CHICAGO (CBS) — The train in Tuesday night’s Union Station derailment was Metra’s, and the tracks were Amtrak’s. Metra’s outgoing and incoming executive directors told the Regional Transportation Authority (RTA) board Wednesday that regardless of who or what is at fault, it’s a warning.
Illinois has no capital infrastructure program, and outgoing Metra CEO Don Orseno says that cannot continue.READ MORE: Former Chicago Park District Supervisor Mauricio Ramirez Arrested For Sexually Assaulting Another 16-Year-Old Lifeguard
“We need help. We definitely need help,” he said. “You can look at the numbers and see where we’re at. We’re not in a good position.”
He said the RTA was formed in the 1970’s as the Rock Island and the Milwaukee Road slid into bankruptcy. Orseno recalls breaking in as a railroader on the Rock Island, many of whose commuter trains were so dilapidated that riders could see the tracks below through the rusted-out floors.READ MORE: Chicago Weather: Warmer Than Normal Temps This Week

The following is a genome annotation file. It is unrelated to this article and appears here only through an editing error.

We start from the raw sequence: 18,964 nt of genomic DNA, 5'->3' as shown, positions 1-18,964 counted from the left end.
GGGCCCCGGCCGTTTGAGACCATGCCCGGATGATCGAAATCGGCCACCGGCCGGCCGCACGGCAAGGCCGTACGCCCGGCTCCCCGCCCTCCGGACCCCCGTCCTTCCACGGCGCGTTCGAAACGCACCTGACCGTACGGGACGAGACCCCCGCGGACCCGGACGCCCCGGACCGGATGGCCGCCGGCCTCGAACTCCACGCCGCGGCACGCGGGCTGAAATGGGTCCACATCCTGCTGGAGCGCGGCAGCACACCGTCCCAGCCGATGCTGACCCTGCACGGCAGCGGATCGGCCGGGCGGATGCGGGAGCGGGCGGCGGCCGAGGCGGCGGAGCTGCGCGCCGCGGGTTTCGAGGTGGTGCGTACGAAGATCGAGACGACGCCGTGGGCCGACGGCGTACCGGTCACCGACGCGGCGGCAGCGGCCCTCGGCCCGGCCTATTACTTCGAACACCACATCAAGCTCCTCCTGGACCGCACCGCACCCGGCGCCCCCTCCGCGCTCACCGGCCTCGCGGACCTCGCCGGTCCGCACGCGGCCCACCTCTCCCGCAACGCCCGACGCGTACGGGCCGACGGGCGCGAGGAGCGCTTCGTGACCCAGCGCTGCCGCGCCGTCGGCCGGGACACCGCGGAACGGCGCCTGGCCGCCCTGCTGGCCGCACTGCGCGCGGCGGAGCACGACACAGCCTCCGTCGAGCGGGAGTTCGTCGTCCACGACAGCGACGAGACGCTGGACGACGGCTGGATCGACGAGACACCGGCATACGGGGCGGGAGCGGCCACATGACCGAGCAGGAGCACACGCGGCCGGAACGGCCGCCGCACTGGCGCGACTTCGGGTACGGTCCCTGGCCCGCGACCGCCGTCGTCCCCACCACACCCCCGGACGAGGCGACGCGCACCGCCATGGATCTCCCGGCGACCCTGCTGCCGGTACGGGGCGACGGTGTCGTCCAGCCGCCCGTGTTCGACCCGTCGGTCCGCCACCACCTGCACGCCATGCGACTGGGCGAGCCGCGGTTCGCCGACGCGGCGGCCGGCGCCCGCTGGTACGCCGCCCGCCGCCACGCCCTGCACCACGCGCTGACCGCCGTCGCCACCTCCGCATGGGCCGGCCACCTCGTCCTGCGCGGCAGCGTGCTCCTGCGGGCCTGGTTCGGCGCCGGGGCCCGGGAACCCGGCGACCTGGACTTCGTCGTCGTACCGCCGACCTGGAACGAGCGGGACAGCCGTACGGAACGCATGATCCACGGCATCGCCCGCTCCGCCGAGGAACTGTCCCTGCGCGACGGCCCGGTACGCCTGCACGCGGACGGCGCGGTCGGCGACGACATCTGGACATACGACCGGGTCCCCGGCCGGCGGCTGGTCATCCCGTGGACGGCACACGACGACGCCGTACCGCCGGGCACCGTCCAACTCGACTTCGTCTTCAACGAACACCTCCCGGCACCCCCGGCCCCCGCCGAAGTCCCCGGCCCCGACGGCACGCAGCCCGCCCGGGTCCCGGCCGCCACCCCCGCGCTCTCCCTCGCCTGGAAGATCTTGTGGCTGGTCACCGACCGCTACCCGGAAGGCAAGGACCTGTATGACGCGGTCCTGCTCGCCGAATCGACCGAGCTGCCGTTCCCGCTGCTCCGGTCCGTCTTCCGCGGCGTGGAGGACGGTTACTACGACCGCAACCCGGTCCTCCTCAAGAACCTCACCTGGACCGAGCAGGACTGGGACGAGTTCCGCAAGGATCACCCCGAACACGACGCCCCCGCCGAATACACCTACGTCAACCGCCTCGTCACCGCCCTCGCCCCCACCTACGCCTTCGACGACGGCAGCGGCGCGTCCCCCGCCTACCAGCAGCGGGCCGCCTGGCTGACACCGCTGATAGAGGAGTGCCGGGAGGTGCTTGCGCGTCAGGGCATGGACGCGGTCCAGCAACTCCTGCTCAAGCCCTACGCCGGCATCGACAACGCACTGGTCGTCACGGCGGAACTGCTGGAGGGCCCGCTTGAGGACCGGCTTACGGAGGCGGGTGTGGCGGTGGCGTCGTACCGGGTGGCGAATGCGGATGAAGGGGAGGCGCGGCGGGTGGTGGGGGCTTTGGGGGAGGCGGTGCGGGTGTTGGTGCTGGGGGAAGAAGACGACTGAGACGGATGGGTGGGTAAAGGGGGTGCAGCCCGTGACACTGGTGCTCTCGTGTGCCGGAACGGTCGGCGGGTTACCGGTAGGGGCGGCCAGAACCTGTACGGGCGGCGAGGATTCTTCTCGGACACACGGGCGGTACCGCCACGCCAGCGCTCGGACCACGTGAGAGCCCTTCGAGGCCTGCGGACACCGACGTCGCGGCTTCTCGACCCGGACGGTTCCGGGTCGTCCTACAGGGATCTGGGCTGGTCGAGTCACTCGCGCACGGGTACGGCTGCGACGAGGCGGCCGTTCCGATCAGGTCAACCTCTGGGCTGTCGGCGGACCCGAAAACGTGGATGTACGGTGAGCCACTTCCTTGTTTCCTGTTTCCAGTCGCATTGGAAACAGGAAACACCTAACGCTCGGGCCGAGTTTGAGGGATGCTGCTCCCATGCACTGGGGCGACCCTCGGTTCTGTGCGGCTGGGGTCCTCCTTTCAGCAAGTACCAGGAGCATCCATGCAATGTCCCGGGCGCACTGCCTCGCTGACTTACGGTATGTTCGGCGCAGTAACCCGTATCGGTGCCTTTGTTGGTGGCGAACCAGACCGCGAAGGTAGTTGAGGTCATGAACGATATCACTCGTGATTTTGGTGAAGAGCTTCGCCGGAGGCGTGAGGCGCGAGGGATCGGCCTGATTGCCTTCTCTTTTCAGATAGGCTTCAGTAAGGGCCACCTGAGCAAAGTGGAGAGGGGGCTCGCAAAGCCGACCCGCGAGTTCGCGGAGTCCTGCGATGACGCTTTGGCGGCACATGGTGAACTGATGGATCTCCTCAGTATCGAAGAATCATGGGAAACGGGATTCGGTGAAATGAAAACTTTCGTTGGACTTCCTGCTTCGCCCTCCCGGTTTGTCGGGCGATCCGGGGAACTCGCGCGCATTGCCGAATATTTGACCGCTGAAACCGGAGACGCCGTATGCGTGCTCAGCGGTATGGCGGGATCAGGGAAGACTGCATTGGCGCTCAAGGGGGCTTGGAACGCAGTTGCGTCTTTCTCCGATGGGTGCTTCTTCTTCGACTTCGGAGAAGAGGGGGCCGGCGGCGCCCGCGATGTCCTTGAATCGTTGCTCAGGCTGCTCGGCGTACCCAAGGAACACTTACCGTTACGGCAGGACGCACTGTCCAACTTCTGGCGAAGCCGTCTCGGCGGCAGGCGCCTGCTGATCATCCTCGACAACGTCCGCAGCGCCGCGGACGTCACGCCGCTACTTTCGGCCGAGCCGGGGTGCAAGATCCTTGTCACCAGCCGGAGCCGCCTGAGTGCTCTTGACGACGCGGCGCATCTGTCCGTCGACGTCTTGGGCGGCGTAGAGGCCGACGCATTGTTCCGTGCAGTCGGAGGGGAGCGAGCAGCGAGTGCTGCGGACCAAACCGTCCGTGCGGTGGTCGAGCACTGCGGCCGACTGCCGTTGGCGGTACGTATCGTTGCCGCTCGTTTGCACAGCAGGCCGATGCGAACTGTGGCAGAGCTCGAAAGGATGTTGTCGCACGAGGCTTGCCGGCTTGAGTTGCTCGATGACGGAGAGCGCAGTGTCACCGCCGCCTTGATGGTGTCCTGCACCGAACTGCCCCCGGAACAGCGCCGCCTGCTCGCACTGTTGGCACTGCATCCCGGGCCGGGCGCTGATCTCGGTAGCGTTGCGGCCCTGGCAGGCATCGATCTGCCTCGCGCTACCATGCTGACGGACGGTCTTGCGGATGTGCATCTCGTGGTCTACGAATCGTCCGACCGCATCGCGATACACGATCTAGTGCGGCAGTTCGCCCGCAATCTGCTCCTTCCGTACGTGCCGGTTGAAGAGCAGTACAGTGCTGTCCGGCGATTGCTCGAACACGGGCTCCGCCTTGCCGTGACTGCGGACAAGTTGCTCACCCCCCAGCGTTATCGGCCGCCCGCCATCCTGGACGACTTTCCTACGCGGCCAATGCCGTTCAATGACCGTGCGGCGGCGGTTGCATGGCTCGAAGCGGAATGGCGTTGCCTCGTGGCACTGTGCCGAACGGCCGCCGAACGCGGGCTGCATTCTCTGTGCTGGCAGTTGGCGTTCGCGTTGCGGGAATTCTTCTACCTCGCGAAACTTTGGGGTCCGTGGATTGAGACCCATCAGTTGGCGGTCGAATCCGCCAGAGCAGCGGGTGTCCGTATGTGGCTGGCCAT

He said disinvestment caused that collapse, adding it “can get back there.”
Not inconceivable, said Orseno’s soon-to-be promoted successor, Jim Derwinski.
Derwinski inherits a system that relies daily on 40-year-old engines, 110-year-old bridges, and bilevels averaging 30 or more years — with the oldest bilevels being 64-yeard-old — almost old enough, they noted, to qualify for Medicare.MORE NEWS: Lawrence Ligas Of Chicago Becomes Latest Illinois Resident Charged In Jan. 6 Capitol Insurrection
Derwinski said Metra has $196 million available for its capital programs next year, but needs six times that just to stay even.